What if society wasn't fundamentally rational, but was motivated by insanity? This thought sets Jon Ronson on an utterly compelling adventure into the world of madness.
Along the way, Jon meets psychopaths, those whose lives have been touched by madness and those whose job it is to diagnose it, including the influential psychologist who developed the Psychopath Test, from whom Jon learns the art of psychopath-spotting. A skill which seemingly reveals that madness could indeed be at the heart of everything . . .
Read by Jon Ronson, and combining his trademark humour, charm and investigative incision, The Psychopath Test is both entertaining and honest, unearthing dangerous truths and asking serious questions about how we define normality in a world where we are increasingly judged by our maddest edges.
Customer ReviewsSee All
Being read by the author, this really gave me a better sense of the humour involved in some of these situations; and the fineness of the line between sanity and certifiable. It was interesting to hear that he was also confused as to if Tony really was as dangerous as the business leader, who is almost certainly not quite normal, but is just different in a more in a socially acceptable successful at business way. Entertaining, thought provoking, non fiction, that compells you to do the Hare test on almost everyone you meet.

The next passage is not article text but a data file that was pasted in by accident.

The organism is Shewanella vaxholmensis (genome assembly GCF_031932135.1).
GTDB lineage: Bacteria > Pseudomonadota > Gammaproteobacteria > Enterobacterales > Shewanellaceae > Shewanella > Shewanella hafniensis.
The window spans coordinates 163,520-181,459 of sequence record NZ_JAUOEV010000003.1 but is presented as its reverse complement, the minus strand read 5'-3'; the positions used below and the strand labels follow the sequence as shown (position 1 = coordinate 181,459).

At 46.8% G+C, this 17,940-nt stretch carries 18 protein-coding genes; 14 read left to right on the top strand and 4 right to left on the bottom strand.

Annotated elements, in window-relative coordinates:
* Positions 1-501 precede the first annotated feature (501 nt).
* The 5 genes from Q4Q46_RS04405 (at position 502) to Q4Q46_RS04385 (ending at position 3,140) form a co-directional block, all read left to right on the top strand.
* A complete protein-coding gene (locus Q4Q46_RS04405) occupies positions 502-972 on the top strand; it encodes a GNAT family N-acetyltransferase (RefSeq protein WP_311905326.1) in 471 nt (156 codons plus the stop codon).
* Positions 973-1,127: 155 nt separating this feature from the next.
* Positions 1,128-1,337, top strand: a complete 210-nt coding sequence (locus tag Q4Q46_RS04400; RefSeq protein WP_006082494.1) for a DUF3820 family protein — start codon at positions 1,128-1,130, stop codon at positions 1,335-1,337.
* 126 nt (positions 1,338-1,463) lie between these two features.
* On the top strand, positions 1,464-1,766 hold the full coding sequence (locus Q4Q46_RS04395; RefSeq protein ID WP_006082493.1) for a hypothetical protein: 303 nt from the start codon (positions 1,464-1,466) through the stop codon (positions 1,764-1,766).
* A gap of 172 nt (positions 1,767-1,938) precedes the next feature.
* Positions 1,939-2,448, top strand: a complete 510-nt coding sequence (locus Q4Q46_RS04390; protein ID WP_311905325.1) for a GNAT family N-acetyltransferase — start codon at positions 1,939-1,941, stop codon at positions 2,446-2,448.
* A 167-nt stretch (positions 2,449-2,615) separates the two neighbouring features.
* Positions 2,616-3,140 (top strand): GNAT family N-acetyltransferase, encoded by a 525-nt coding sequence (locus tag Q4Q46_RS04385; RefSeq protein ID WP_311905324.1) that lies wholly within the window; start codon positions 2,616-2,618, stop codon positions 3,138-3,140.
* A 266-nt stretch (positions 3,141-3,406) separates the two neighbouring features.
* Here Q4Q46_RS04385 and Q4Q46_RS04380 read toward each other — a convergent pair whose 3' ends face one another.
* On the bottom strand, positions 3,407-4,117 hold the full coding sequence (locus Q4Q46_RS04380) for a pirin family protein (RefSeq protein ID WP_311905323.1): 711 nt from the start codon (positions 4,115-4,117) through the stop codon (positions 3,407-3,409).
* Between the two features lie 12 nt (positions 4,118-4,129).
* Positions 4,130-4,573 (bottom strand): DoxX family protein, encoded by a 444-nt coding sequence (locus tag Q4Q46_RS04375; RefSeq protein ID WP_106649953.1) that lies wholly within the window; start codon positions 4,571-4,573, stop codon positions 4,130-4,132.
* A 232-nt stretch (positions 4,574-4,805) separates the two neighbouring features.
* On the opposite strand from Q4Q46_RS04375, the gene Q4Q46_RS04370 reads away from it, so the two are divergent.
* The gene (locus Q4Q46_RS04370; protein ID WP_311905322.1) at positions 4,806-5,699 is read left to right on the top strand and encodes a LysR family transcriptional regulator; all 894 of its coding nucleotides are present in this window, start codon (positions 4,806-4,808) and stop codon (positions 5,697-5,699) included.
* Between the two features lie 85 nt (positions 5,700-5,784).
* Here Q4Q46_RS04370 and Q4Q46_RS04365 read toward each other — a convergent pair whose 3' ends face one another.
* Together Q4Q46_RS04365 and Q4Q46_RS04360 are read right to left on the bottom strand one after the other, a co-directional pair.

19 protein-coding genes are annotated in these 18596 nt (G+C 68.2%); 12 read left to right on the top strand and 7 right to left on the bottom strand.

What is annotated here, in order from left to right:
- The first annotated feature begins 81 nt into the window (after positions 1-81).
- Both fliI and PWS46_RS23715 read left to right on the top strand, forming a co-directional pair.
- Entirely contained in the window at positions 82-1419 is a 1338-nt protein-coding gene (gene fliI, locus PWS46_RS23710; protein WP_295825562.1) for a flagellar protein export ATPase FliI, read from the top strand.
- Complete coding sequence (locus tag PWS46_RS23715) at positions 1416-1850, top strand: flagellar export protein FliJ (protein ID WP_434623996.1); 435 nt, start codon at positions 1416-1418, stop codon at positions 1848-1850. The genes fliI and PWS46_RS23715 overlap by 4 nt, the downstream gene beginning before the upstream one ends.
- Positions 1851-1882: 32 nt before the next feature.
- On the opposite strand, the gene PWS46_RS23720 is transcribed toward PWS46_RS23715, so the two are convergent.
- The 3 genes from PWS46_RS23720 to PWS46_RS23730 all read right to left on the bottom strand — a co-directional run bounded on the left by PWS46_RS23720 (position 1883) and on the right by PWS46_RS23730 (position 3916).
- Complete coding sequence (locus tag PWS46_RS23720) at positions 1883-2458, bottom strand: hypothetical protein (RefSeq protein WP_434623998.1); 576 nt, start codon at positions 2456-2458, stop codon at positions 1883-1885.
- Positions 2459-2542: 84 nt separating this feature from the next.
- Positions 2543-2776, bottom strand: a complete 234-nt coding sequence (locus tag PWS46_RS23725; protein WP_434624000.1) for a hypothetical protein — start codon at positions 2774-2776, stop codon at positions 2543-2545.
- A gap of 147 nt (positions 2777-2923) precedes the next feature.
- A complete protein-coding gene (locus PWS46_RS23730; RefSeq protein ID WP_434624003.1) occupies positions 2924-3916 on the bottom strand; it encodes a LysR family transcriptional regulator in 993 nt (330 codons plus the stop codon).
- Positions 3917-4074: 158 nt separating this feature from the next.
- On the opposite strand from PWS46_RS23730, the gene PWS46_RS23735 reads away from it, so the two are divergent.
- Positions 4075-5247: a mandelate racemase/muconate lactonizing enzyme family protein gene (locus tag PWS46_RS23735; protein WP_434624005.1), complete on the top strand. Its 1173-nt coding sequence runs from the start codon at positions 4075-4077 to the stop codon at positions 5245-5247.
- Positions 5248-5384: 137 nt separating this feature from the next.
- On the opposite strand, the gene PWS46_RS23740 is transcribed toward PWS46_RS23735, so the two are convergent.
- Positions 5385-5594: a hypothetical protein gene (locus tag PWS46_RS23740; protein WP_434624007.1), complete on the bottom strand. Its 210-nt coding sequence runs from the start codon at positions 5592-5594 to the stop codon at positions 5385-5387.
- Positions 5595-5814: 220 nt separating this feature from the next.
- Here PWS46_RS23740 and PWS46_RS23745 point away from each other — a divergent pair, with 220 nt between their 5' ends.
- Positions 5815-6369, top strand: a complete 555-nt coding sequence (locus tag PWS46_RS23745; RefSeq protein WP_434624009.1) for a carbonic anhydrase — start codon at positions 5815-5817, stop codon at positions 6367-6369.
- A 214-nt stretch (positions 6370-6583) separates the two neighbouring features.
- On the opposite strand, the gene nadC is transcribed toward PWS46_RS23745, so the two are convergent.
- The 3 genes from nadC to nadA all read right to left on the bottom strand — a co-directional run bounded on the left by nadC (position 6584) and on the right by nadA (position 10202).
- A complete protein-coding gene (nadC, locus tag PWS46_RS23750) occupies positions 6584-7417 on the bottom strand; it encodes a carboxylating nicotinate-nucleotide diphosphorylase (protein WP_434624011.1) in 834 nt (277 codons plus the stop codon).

Gripping writing style
The psychopath test is incredibly well written bringing together research from a wide range of sources which is woven into one of the most gripping books I have read in years. Jon Ronson is unique in his ability to empathise with his subjects and be the anxious but clever layman whose occasional self deprecation is always welcome and enhances the main narrative, drawing the characters into the stories in a captivating way. Full of humour and beautifully balanced research, I would whole heartedly recommend this book to you.
Interesting but annoying style.
I said, he said, I said, he said ... repetitive style straight from junior school English classes all delivered in a slightly nervy nasal voice.
Subject matter is entertaining though.